Two-toned curving whorls,
The floral dancer swishes
In pink flourishes.
Walking by an enclosed garden near my friend’s house in Augsburg-Inningen, Germany last week, I couldn’t help but notice this shrub that was bursting with clusters of pink magnolia flowers.
It was the first time I’d ever seen magnolia flowers beyond gazing at them in illustrated horticultural books.
With icy and snowy landscapes greeting me as I look out the windows, I sometimes go poking through older photos with some of them taken in the warmer seasons…..just for that occasional break.
I came across these two last night.
In a patch of downtrodden grass
Stands a sentinel.
Reaching tall….reaching for the sun’s warmth.
A splayed fan of fine, grassy wisps at the top.
In a burst of bright green,
Saying, “I am here!”
Little girl in white
With a bouffant of pink hair;
Dancing with a friend.
The first photo was taken during a visit at a wildlife reserve in August 2015 up in the Yukon. Our group had walked over to where some caribou were grazing in their sufficiently large area – we could watch them with a wired fence between us – and in between taking photos of the caribou, I also found some other beauties in this spot….like that little grassy shoot.
The second photo was taken of bleeding hearts blooms in the front bed of my garden in the spring of 2015. I had actually waited too long, and many of the fuller clusters had already passed the height of their generous blooming time.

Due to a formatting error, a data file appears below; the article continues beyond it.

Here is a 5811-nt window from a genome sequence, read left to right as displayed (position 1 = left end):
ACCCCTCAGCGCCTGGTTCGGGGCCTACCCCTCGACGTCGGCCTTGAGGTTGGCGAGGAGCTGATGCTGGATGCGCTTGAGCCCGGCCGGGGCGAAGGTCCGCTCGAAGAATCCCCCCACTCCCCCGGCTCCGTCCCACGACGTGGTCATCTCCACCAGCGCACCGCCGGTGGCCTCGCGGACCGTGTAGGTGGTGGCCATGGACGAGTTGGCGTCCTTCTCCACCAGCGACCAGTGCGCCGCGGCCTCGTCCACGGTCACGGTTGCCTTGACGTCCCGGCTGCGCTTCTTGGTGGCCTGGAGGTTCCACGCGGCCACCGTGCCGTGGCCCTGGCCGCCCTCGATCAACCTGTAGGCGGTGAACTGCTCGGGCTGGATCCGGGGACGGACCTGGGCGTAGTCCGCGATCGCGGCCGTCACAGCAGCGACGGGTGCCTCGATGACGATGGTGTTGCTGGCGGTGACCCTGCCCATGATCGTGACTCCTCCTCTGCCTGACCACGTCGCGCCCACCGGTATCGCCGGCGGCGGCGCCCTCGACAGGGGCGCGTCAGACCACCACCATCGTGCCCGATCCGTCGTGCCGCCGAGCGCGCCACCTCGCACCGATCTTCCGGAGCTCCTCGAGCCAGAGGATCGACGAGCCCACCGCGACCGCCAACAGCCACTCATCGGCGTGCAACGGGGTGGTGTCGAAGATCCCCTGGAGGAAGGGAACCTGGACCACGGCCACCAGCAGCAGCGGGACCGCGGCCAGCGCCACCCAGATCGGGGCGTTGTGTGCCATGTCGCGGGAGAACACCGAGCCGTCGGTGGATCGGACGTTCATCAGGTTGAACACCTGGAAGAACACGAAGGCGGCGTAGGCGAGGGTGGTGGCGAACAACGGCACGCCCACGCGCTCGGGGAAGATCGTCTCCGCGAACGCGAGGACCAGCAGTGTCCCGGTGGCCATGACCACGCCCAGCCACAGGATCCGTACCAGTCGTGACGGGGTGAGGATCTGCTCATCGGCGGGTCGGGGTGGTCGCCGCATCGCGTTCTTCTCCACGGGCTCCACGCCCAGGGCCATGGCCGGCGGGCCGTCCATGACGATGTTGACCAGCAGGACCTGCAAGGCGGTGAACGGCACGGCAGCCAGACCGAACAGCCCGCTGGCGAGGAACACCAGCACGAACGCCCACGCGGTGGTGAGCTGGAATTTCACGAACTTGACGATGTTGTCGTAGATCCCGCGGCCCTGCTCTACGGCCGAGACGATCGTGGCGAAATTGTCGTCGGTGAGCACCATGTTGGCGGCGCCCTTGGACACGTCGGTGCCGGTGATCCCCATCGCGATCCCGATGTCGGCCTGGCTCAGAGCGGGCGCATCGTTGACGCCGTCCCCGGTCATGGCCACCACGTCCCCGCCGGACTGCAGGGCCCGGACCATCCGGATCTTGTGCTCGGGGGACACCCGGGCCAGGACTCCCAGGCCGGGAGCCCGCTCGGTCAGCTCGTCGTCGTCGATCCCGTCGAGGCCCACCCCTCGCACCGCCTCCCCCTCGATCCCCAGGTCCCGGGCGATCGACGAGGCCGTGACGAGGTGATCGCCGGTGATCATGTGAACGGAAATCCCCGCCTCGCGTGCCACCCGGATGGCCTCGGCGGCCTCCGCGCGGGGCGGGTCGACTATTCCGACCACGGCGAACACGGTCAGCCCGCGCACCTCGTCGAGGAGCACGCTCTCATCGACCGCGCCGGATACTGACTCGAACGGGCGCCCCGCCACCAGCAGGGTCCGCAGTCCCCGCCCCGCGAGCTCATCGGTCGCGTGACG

Flowers in a vase,
Quietly my cat arrives;
Just light little sniffs.
After several hours of gardening work – mostly hoeing and weeding – one day last week, I put together a tiny little bouquet of flowers to put in a vase as a little cheery reward.
When I took the vase of flowers outside to take some photos, out of nowhere, our cat, Hemingway, showed up and in her gentle way decided to check out what all was in that vase.
It was fun to watch her.
And I wondered……is she just being curious and sniffing to see what is…..or is she appreciating them as a pleasant thing?
Soft, white cushion base;
Random bursts of purple “stars,”
Elegance in glass.
Sometimes after wedding reception parties are done, the bride or the bride’s mother will ask to have the floral centrepieces given to them, or else they are given to guests to take home. And sometimes there are a handful of centrepieces that are simply left behind.
On such occasions, we are given the opportunity to take home a centrepiece to extend the enjoyment of these beautifully arranged pieces.
See the pretty one that was given to me from yesterday’s wedding?
Wonderful white hydrangea blooms with those lovely blue/purple flowers popped in here and there. And I just found out that these lovely purple flowers are orchids!
I admire the simplicity and elegance in this design – kudos to the florist who made them!
The glass vase I will eventually return to my workplace; however, in the meantime I have something lovely to look at for a few days.
You hear the buzzing,
Fast wing beats; it seeks nectar.
And look — it’s orange!
There are two of us working in the garden….weeding and hoeing and trimming. At one point we stopped to take a breather and admire the flowers that were blooming.
We could see the busy butterflies, delicately perching on purple or blue flowers here and there in the search for delicious nectar.